Genesis 24

Genesis 24  •  21 min. read  •  grade level: 8
The connection of this chapter, with the two which precede it, is worthy of notice. In chapter 22 The son is offered up; in chapter 23 Sarah is laid aside; and in chapter 24 the servant is sent forth to procure a bride for him who had been, as it were, received from the dead in a figure. This connection, in a very striking manner, coincides with the order of events connected with the calling out of the Church. Whether this coincidence is to be regarded as of divine origin, will, it may be, raise a question in the minds of some; but it must at least be regarded as not a little remarkable.
When we turn to the New Testament, the grand events which meet our view are, first, the rejection and death of Christ; secondly, the setting aside of Israel after the flesh; and, lastly, the calling out of the Church to occupy the high position of the bride of the Lamb.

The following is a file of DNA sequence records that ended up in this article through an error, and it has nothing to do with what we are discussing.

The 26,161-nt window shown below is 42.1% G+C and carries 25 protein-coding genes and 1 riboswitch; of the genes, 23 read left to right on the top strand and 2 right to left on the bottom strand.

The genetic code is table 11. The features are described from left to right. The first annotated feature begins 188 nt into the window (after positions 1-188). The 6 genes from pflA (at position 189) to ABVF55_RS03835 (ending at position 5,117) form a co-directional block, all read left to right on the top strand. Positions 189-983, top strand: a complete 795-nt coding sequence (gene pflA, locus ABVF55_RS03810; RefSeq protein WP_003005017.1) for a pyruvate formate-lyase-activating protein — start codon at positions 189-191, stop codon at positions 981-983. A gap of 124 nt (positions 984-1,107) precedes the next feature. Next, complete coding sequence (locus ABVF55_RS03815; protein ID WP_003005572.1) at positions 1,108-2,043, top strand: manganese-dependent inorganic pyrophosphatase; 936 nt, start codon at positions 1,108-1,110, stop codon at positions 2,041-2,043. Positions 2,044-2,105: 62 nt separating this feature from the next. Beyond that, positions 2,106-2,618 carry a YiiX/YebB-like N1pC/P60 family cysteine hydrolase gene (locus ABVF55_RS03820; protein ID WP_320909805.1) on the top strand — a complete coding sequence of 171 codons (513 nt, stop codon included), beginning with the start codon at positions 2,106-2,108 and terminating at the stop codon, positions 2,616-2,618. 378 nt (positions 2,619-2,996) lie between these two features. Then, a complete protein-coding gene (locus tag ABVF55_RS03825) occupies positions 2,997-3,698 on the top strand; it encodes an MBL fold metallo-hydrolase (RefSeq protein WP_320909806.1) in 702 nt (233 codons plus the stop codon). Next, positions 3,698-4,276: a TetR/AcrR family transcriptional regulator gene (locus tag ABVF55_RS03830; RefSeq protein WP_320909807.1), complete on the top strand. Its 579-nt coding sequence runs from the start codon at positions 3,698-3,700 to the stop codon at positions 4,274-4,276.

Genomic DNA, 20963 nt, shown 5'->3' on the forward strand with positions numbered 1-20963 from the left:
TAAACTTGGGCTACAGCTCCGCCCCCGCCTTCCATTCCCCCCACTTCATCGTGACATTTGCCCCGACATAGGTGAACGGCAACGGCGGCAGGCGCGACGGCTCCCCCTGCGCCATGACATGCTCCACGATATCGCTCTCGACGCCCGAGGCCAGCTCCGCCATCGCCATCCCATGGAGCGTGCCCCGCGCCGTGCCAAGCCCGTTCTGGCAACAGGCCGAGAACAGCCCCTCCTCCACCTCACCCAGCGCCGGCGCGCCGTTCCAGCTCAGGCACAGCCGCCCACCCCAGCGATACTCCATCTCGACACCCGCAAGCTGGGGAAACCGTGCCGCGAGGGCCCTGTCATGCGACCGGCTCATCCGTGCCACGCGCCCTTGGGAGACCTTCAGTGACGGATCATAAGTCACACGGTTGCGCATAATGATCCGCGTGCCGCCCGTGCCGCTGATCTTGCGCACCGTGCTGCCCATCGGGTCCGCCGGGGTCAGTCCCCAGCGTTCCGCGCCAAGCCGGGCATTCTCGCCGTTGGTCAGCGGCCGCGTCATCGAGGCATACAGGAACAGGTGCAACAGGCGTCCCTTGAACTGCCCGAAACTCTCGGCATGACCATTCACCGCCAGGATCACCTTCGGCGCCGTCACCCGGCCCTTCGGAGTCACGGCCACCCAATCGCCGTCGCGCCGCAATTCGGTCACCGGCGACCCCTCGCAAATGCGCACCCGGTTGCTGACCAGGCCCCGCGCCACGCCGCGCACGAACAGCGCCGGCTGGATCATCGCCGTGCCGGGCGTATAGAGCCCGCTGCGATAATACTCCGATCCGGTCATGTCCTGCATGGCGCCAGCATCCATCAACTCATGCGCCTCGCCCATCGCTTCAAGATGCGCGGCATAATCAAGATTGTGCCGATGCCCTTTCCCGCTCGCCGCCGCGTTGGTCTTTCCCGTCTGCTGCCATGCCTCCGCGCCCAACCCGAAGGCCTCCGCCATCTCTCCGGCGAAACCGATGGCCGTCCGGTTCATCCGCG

Now, all this exactly corresponds with the contents of this and the two preceding chapters. The death of Christ needed to be an accomplished fact, before the Church, properly so called, could be called out. “The middle wall of partition” needed to be broken down, before the “one new man could be developed. It is well to understand this in order that we may know the place which the Church occupies in the ways of God. So long as the Jewish economy subsisted there was the most strict separation maintained between Jew and Gentile, and hence the idea of both being united in one new man was far removed from the mind of a Jew. He was led to view himself in a position of entire superiority, to that of a Gentile, and to view the latter as utterly unclean, to whom it was unlawful to come in (Acts 10:2828And he said unto them, Ye know how that it is an unlawful thing for a man that is a Jew to keep company, or come unto one of another nation; but God hath showed me that I should not call any man common or unclean. (Acts 10:28)).